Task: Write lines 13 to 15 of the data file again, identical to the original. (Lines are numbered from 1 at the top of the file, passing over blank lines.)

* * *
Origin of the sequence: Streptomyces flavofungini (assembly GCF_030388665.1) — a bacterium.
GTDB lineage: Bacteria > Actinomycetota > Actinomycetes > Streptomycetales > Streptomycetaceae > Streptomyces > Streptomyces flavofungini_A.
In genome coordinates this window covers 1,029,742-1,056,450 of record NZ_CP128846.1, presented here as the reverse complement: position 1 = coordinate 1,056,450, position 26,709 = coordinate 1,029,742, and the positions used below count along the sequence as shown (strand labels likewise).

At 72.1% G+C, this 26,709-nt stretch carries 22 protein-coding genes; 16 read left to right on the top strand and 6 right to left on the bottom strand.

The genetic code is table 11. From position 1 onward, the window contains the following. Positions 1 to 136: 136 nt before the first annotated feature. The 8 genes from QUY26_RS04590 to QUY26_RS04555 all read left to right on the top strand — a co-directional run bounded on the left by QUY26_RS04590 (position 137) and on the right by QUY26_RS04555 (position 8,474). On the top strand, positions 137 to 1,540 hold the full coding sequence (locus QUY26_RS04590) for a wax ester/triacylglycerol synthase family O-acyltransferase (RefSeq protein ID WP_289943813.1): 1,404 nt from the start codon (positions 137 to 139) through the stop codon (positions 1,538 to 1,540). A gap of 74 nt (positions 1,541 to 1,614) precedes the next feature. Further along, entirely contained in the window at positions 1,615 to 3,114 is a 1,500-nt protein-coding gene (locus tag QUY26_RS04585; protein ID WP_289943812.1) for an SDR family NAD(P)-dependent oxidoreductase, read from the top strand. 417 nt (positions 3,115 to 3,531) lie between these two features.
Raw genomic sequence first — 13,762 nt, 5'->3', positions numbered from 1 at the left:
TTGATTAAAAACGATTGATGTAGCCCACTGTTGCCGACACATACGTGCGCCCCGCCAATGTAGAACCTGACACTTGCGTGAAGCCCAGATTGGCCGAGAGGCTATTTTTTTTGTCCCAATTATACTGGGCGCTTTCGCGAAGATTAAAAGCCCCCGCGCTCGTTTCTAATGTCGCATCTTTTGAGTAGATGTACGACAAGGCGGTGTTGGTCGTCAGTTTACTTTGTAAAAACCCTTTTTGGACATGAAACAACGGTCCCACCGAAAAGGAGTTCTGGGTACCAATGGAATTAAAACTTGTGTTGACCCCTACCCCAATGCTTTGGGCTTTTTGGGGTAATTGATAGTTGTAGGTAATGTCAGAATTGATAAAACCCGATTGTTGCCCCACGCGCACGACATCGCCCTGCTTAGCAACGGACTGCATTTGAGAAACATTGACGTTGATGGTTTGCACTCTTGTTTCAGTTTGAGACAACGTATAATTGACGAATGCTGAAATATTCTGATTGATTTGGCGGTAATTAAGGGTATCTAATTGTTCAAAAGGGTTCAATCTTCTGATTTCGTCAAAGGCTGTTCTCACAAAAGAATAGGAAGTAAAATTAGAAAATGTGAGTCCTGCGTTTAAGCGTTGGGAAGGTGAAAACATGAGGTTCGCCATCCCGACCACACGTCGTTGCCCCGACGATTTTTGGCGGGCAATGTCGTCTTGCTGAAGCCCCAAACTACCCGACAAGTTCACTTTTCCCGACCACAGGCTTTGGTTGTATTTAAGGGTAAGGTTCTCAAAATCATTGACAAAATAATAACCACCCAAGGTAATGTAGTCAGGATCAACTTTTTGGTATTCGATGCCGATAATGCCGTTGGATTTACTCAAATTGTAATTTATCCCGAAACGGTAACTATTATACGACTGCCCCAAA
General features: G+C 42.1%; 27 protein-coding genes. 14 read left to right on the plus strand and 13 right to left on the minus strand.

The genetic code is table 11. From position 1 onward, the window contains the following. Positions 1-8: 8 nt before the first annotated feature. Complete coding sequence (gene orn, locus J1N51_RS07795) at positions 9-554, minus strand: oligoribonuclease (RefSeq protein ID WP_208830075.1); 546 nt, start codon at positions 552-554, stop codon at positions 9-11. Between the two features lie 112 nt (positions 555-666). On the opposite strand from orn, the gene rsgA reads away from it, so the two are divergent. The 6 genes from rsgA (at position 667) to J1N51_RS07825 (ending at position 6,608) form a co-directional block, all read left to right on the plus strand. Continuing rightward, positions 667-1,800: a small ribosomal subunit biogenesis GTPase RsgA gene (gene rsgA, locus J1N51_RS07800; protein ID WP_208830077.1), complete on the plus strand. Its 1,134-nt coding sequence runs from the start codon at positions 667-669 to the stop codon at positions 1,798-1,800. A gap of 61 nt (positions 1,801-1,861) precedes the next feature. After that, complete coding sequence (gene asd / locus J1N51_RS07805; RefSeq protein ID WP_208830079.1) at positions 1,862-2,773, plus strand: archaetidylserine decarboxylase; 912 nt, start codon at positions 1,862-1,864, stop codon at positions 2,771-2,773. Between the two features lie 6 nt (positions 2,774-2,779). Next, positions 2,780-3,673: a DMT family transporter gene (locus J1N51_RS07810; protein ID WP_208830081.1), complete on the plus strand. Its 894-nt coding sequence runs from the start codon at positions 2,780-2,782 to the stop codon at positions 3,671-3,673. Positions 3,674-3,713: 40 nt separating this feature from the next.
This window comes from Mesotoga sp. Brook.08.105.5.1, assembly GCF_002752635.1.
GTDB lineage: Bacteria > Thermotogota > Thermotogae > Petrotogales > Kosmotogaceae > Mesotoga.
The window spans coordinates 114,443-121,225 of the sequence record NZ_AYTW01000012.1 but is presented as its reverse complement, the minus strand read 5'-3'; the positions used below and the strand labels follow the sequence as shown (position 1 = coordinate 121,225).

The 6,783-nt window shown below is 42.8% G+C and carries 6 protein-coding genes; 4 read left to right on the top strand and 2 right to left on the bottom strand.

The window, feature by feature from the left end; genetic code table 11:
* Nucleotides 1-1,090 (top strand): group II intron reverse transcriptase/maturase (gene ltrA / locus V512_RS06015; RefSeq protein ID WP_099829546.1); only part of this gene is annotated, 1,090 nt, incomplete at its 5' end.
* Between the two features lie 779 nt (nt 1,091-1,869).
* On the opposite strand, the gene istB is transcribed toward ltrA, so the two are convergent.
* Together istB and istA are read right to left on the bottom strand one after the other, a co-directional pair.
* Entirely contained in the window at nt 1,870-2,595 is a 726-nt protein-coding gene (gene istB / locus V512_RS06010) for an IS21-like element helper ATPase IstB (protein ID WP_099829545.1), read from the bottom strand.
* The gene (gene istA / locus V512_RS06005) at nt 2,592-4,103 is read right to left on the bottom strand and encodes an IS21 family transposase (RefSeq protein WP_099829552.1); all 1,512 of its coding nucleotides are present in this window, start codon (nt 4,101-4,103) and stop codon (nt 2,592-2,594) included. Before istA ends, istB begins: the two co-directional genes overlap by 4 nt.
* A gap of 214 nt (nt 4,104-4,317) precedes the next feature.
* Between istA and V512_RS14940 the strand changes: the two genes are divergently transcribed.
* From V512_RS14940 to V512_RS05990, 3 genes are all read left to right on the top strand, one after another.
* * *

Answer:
The 6,783-nt window shown below is 42.8% G+C and carries 6 protein-coding genes; 4 read left to right on the top strand and 2 right to left on the bottom strand.

The window, feature by feature from the left end; genetic code table 11:
* Nucleotides 1-1,090 (top strand): group II intron reverse transcriptase/maturase (gene ltrA / locus V512_RS06015; RefSeq protein ID WP_099829546.1); only part of this gene is annotated, 1,090 nt, incomplete at its 5' end.